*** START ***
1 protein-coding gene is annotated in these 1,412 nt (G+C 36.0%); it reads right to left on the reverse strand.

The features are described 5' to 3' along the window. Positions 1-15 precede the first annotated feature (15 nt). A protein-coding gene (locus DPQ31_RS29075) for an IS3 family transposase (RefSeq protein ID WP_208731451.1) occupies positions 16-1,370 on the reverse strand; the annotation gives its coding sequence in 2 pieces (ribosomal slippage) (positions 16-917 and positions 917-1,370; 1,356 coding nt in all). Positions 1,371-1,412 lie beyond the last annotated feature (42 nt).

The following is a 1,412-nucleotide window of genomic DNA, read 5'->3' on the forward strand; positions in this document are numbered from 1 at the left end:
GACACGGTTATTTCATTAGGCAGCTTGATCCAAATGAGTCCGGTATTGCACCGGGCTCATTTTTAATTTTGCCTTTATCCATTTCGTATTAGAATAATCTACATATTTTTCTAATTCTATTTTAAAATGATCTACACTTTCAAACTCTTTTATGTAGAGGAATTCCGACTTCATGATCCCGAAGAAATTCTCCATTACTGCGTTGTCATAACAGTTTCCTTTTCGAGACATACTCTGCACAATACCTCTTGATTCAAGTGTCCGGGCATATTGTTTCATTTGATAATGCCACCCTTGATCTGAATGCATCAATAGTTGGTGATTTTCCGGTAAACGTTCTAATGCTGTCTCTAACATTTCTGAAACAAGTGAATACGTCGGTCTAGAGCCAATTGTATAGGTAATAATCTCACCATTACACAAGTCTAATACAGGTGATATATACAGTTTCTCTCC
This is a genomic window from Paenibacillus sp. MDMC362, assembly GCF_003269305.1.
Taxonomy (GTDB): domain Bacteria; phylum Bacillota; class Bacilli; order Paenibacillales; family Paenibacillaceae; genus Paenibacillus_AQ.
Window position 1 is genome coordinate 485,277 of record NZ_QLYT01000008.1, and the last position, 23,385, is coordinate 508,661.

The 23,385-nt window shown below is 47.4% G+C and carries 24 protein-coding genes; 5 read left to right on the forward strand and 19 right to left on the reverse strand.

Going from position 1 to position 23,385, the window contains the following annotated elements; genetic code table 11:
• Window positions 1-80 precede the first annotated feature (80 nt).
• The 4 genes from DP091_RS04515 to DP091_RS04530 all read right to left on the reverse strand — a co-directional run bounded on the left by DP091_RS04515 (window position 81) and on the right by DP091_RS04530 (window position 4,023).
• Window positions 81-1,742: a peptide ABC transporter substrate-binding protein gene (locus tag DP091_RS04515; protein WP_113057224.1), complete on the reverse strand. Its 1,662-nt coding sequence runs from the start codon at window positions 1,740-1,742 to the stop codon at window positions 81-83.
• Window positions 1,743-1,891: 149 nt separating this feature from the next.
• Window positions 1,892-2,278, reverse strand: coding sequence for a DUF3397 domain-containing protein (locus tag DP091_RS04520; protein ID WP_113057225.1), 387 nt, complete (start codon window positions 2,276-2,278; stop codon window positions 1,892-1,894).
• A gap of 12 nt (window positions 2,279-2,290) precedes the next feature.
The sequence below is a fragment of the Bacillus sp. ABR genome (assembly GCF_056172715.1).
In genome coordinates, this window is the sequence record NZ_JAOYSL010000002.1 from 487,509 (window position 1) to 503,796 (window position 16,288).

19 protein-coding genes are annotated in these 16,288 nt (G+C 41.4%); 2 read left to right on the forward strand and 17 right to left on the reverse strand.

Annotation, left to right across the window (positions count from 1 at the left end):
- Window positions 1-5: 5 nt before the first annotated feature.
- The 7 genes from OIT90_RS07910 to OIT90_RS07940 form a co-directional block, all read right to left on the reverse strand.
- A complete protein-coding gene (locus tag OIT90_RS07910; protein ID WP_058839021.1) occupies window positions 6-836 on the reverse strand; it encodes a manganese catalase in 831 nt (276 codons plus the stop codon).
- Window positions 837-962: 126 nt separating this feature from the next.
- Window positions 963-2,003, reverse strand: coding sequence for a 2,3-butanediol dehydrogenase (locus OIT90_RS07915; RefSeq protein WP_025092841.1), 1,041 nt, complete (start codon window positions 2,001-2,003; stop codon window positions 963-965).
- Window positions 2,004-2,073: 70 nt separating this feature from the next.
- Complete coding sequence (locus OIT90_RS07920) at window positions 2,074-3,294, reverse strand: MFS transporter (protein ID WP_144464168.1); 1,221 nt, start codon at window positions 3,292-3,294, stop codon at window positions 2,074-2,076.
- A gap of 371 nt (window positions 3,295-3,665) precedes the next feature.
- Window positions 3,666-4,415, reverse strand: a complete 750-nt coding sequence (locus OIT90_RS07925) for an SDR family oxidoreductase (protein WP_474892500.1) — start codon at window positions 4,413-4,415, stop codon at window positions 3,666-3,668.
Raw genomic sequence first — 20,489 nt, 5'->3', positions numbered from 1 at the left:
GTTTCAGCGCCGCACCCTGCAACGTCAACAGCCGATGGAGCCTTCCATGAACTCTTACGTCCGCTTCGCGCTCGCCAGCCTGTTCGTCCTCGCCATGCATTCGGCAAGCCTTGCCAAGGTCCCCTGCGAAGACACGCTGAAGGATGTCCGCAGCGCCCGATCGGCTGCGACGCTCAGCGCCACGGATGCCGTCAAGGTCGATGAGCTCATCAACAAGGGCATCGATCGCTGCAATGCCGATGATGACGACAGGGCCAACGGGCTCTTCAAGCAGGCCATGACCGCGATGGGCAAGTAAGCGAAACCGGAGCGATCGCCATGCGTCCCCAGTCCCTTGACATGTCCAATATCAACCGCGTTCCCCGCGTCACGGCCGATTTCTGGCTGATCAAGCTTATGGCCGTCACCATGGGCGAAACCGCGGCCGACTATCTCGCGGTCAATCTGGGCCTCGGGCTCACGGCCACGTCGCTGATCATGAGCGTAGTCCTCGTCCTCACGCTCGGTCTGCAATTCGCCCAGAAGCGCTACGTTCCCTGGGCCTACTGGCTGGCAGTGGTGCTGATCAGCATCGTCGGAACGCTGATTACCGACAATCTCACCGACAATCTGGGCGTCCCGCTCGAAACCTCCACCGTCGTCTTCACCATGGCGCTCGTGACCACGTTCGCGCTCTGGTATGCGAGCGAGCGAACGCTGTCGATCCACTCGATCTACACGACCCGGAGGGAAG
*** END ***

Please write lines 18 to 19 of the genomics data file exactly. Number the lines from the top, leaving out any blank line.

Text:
19 protein-coding genes are annotated in these 16,288 nt (G+C 41.4%); 2 read left to right on the forward strand and 17 right to left on the reverse strand.

Annotation, left to right across the window (positions count from 1 at the left end):